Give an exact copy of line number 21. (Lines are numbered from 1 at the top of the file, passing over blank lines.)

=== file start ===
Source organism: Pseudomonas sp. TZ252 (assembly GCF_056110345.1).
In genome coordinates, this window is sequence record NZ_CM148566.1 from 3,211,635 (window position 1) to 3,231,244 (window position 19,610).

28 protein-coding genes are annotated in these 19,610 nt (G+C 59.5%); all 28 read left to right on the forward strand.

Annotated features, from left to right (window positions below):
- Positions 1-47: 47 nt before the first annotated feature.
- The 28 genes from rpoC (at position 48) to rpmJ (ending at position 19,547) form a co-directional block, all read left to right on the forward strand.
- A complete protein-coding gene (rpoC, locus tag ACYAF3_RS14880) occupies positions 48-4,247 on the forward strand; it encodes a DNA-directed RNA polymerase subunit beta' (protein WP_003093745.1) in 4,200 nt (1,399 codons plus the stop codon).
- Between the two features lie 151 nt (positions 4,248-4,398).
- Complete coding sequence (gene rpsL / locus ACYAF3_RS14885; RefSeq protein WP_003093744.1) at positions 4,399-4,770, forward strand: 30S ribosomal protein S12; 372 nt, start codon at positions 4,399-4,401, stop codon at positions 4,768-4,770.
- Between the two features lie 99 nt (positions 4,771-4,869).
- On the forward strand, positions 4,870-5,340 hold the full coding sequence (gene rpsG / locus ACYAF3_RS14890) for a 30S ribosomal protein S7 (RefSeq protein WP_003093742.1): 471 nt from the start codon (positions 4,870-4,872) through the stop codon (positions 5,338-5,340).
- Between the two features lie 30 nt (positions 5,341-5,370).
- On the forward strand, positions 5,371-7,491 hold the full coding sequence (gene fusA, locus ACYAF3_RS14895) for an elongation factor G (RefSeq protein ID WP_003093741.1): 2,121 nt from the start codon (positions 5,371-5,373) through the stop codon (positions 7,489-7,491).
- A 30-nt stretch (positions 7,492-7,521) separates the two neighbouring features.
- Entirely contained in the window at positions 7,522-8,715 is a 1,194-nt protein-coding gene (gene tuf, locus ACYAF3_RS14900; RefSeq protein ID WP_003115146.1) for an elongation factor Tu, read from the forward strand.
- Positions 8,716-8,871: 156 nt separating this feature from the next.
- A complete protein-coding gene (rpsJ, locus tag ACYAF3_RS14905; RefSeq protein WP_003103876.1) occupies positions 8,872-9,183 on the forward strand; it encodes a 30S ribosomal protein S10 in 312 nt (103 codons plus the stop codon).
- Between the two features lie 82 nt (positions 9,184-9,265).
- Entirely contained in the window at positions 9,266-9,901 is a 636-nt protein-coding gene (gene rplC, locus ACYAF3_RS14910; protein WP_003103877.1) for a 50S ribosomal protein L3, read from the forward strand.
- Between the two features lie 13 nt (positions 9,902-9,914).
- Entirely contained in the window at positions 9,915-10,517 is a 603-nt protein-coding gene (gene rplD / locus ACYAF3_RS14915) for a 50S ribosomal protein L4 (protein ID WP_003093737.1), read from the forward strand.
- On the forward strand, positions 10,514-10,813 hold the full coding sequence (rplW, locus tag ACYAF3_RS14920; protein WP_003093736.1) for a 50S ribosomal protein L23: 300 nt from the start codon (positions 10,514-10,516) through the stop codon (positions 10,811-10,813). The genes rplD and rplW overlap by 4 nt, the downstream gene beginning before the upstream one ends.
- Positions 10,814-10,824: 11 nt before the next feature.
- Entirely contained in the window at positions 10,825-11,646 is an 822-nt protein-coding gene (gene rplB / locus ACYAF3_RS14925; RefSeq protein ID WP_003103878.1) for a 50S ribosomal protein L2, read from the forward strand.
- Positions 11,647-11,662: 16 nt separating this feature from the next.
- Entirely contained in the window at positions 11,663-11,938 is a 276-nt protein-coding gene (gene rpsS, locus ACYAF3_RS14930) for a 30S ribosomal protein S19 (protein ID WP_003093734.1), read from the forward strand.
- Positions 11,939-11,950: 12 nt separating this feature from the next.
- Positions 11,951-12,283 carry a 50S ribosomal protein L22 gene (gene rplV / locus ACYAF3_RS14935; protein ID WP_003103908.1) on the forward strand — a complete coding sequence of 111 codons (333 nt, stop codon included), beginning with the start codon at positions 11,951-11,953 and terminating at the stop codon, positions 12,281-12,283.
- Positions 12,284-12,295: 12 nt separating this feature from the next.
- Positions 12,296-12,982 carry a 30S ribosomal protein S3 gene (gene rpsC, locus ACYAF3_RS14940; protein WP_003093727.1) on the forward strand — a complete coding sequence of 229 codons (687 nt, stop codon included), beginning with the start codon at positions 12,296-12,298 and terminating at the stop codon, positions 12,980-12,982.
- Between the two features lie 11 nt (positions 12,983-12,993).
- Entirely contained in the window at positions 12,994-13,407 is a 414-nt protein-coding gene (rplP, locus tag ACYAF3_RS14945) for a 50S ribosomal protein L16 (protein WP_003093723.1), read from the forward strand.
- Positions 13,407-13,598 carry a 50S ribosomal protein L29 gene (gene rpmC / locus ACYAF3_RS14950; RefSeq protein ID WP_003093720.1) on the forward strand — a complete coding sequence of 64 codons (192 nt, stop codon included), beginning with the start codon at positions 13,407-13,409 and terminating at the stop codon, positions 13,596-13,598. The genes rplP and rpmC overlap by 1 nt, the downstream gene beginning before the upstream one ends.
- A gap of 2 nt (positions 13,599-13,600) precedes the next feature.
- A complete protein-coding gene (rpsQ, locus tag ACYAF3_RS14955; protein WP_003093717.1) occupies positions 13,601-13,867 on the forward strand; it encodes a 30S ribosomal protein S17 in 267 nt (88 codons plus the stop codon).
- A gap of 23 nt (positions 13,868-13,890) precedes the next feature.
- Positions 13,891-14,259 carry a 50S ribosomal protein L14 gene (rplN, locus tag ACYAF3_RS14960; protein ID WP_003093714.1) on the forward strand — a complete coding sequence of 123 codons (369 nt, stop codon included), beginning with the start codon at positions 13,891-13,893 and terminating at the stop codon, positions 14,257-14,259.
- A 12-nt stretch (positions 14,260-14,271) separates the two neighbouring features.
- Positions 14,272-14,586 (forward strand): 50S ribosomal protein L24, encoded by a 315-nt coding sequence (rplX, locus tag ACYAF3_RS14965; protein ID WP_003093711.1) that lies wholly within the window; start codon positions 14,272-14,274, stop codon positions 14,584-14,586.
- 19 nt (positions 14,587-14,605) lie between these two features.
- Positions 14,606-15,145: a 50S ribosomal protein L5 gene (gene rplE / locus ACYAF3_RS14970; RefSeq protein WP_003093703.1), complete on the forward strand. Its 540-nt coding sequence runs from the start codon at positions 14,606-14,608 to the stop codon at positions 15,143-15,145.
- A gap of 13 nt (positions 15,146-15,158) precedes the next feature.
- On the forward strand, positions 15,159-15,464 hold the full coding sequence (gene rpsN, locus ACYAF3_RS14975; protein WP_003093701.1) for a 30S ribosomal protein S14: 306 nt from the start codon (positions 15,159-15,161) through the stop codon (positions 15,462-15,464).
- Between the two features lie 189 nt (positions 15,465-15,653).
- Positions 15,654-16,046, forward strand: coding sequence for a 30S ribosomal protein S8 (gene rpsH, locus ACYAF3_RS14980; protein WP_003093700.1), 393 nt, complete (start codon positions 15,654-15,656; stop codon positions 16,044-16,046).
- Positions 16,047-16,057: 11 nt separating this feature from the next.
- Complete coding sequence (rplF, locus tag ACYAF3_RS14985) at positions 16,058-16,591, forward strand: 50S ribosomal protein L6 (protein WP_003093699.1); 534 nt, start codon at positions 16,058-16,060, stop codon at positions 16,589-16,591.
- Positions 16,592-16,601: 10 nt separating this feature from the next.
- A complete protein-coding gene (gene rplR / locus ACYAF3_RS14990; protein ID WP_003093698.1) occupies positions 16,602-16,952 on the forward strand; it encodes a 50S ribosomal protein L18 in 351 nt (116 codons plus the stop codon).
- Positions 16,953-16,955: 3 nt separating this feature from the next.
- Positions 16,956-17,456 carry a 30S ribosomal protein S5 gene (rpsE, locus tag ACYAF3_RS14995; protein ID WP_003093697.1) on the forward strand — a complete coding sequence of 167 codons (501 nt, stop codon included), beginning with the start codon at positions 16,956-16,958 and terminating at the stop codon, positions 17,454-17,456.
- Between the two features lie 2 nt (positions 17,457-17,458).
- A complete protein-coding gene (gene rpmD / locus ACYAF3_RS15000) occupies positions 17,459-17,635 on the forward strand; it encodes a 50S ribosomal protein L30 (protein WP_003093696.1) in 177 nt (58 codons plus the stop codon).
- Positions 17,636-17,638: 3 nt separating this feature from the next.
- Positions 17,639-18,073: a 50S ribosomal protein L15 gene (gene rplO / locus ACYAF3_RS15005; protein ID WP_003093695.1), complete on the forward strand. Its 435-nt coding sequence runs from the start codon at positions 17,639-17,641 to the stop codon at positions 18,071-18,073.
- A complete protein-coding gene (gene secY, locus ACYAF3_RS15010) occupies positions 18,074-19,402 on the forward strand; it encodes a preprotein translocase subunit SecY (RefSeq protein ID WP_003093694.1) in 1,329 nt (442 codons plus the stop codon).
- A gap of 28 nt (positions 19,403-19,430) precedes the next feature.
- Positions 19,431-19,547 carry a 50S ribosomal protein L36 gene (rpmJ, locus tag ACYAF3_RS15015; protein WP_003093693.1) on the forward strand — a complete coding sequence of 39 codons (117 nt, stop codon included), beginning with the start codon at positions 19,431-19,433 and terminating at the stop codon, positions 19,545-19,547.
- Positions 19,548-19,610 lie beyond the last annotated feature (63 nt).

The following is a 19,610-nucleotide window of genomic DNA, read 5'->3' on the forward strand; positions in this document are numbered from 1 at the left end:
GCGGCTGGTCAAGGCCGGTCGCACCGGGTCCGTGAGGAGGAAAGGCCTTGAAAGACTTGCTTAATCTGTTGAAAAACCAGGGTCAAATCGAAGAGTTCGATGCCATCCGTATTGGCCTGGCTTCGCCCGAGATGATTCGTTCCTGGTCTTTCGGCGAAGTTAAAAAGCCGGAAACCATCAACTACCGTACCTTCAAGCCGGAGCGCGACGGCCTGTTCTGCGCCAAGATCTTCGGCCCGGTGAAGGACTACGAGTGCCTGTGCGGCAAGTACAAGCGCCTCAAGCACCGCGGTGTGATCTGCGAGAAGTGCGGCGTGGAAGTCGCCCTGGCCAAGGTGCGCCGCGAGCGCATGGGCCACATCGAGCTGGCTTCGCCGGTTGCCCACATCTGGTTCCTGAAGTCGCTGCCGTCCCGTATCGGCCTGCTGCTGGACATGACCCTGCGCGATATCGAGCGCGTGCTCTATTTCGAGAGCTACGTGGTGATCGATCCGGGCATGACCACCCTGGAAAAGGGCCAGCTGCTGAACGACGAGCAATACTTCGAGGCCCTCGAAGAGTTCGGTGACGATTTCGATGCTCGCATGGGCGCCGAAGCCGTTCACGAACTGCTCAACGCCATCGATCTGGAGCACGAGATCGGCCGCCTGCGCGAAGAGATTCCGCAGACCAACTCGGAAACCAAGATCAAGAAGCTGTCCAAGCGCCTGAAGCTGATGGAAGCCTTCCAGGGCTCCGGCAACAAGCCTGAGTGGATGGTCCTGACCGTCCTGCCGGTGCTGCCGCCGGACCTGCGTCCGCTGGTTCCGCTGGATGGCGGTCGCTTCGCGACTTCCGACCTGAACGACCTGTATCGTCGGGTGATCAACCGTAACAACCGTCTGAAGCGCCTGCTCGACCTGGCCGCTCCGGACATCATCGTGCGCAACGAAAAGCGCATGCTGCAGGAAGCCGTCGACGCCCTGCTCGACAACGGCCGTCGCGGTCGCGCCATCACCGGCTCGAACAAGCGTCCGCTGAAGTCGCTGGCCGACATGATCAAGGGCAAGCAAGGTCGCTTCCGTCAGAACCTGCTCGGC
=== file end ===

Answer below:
- Entirely contained in the window at positions 9,915-10,517 is a 603-nt protein-coding gene (gene rplD / locus ACYAF3_RS14915) for a 50S ribosomal protein L4 (protein ID WP_003093737.1), read from the forward strand.